About the author: Adam D. Scioli, D.O., DFAPA, FASAM, FAOAAM is the Medical Director and Head of Psychiatry at Caron Treatment Centers.
For 30 years, we’ve been chasing a panacea for mental health, trying to find the right prescription or the right mix of medications as a substitute for comprehensive treatment. More and more, doctors prescribe medication alone, even though such medications should be supported by counseling.
The lack of qualified therapists is compounded by insurance companies making it even more difficult. It’s perceived that the pharmaceutical approach is less costly and more efficient. It’s easier to measure costs than quality.
We keep seeking the magic pill for behavioral and mental health — and there is no magic pill. The focus has swung too far towards stabilizing patients rather than getting them well. Getting well – having a good quality of life, being engaged in the community, maintaining strong relationships and, above all, finding meaning and purpose – requires time and effort.
Still, we keep looking for that labor-saving device. It’s not working. It’s getting worse. People are unhoused, living on the fringes, and dying of what have become known as the diseases of despair.
Here’s why we need to take a more comprehensive approach to behavioral health.
People cannot find or afford the help they need
Despite epidemic levels of psychological distress left in the wake of the pandemic, our mental health system has never been more difficult to access.
While it’s now law that health care insurance provides coverage for mental health care on par with more traditional medical health care, that’s not a reality for most people. They find their insurance plans only have a few behavioral health care providers in-network, so many people seeking care end up paying the full cost themselves or delay getting help.
Small wonder many people don’t seek counseling. Even for those willing to pay out of pocket, there are months-long waiting lists for an appointment. There are simply not enough psychiatrists, psychologists and other qualified mental healthcare workers to meet the demand.
There are huge gaps in how we educate and train health care practitioners on behavioral health
There is a disconnect among medical professionals in general, who often fail to consider behavioral health when working with patients.
Outside of those of us who work in the fields of mental health and addiction medicine, there are not enough providers who fully understand the implications of mental health, substance use disorder (SUD) or the combination of the two.
In my own work in SUD, I often see a lack of comfort among other specialties in caring for people with this disease. If the wrong drugs are used for anesthesia, for example, something as simple as a colonoscopy can risk reactivating someone in recovery. However, few anesthesiologists are trained to consider this as a factor in their preoperative evaluations.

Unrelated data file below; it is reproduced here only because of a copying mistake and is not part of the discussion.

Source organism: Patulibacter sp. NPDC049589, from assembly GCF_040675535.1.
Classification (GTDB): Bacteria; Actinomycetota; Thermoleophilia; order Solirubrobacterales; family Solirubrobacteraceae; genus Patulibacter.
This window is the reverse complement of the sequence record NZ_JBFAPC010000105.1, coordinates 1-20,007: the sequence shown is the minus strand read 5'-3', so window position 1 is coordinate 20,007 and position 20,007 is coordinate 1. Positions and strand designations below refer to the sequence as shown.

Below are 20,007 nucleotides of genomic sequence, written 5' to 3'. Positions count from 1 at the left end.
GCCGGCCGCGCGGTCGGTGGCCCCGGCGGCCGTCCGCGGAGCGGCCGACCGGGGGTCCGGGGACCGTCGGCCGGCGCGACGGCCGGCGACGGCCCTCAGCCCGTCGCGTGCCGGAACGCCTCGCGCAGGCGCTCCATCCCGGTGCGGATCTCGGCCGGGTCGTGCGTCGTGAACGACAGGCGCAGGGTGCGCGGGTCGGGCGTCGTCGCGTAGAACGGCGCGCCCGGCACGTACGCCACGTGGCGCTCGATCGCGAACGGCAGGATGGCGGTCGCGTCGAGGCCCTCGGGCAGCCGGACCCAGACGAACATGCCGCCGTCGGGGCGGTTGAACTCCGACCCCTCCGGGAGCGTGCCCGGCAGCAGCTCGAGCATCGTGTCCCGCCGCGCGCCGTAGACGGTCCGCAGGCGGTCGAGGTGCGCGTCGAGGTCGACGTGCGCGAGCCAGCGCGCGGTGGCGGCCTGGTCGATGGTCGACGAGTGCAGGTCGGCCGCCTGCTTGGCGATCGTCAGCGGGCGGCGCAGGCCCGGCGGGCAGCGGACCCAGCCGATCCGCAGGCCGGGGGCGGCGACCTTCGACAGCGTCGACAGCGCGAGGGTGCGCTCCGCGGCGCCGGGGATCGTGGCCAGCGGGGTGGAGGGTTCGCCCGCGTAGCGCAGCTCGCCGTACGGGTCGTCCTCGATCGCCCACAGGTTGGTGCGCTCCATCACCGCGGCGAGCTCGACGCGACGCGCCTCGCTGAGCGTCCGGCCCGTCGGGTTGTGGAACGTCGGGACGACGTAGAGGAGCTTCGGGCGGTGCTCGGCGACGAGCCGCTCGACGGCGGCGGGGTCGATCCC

This is a blind spot that can be easily rectified with a consult.
We emphasize stability over wellness, limiting the length of treatment
Compare this to the care we provide for an emergent disease like cancer. There’s an intensive period of evaluation and treatment for cancer, and then patients start on a treatment protocol that, in most cases, lasts several years, with surveillance for up to five years afterwards before a person is considered “cured.”
When we look at behavioral health care, instead of that comprehensive, intensive approach, we first jump to the least expensive and lowest level of care. Complete patient assessments and diagnostic testing are often limited and based solely on patient-reported symptoms without fully understanding the underlying pathology. This can lead to an incomplete or misdiagnosis, complicating further treatment. Only when someone “fails” that treatment do they graduate to more intensive care. Perhaps it’s the level of care that is failing the patients, not the patients who are failing.
There are no quick fixes.
We have siloed treatment of mental health and SUD
Substance use and mental health disorders are closely linked. Of the estimated 20 million adults in the U.S. with SUD, almost 40% also suffer from some form of co-occurring mental illness. The reverse relationship is also true, with nearly 20% of adults with a mental illness also having a co-occurring SUD.........